At a loss again for what to write about, I returned to working over that niggling idea. Seven pages of word soup later (even after a tickle of inspiration) my head was sore from the metaphorical head-desking.  

Cue an early morning breakfast conversation about the lack of diversity in Australian teen soap opera and an image from my windy drive into town and I had a poem finished to first version stage in a day.

I am finding a lot of this poeting business is learning how to hack your own thinking.



The Study

Mary Ruefle's, Madness Rack and Honey turned up on Monday and I have made my way through the first couple of chapters - On Beginnings, Sentimentality and Theme.  The book's not quite what I expected, idiosyncratic is one way of describing it. 

Generally speaking if I were to read a chapter about  beginnings I'd expect the writer to be working very succinctly, very directly toward a point they want to get across.  I find Ruefle gloriously indirect and meta at times.  

There's a point but she takes you on a fascinating journey to get there.


Close Reading



This week I finished John Brehm's, When My Car Broke Down. and Kathyrn Hummel's Last Drinks Adelaide II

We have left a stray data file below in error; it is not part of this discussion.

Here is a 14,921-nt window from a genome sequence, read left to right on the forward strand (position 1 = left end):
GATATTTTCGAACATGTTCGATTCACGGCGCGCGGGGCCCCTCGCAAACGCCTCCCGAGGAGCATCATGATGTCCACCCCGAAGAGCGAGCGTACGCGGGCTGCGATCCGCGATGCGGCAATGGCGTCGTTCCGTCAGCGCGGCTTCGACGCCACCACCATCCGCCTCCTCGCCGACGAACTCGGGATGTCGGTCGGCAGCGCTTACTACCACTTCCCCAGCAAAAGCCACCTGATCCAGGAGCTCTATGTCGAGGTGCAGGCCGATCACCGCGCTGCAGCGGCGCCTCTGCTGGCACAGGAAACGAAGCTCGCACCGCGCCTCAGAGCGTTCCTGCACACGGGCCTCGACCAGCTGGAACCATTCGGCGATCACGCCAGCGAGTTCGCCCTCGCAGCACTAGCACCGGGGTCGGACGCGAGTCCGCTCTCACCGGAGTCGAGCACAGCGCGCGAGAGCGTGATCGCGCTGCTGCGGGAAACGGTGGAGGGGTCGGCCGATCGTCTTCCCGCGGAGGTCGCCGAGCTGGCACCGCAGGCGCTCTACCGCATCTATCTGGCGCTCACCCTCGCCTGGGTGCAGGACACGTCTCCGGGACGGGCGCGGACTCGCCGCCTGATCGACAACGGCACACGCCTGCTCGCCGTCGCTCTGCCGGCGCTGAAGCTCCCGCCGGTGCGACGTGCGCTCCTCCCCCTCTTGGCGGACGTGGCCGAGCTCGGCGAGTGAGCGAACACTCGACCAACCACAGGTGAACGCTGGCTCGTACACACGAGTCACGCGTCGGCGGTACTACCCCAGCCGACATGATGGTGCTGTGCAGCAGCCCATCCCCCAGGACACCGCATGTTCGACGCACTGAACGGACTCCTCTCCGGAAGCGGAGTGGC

For the Statbadgers:


Total time: 16:31 (340:36) hrs


poem writing = 9.15 (150:36) hrs

close reading = 3:09(71:21) hrs

technique/theory 3:06(78:44) hrs

reflection = 1:01(27:02) hrs



Poetry written:

2(29) poems completed


14 poems in draft


1 poem abandoned


1 poem facing execution at dawn



Poems Submitted:


0(16 in total) poems



Poems Published:


0(8) poem



Live Performances:
0(2)



Rejections:



0(8) poems

Wednesday, July 13, 2016

UWAP Poetry - A new initiative from the University of Western Australia

From their webpage:

UWAP Poetry is our response to the current situation in Australian poetry: a moment of shrinking opportunity for our highly productive Australian poets. This imprint enables us to increase our annual output of poetry books and build a channel for established and emerging voices. 

The first four books released to be released (current date 1st October) are :

Pre-order from Booktopia
Bruce Dawe's,  Border Security.  For which I can't find much media release information.  Not that Bruce Dawe needs it.  Just his name and the intriguing title should be enough, no?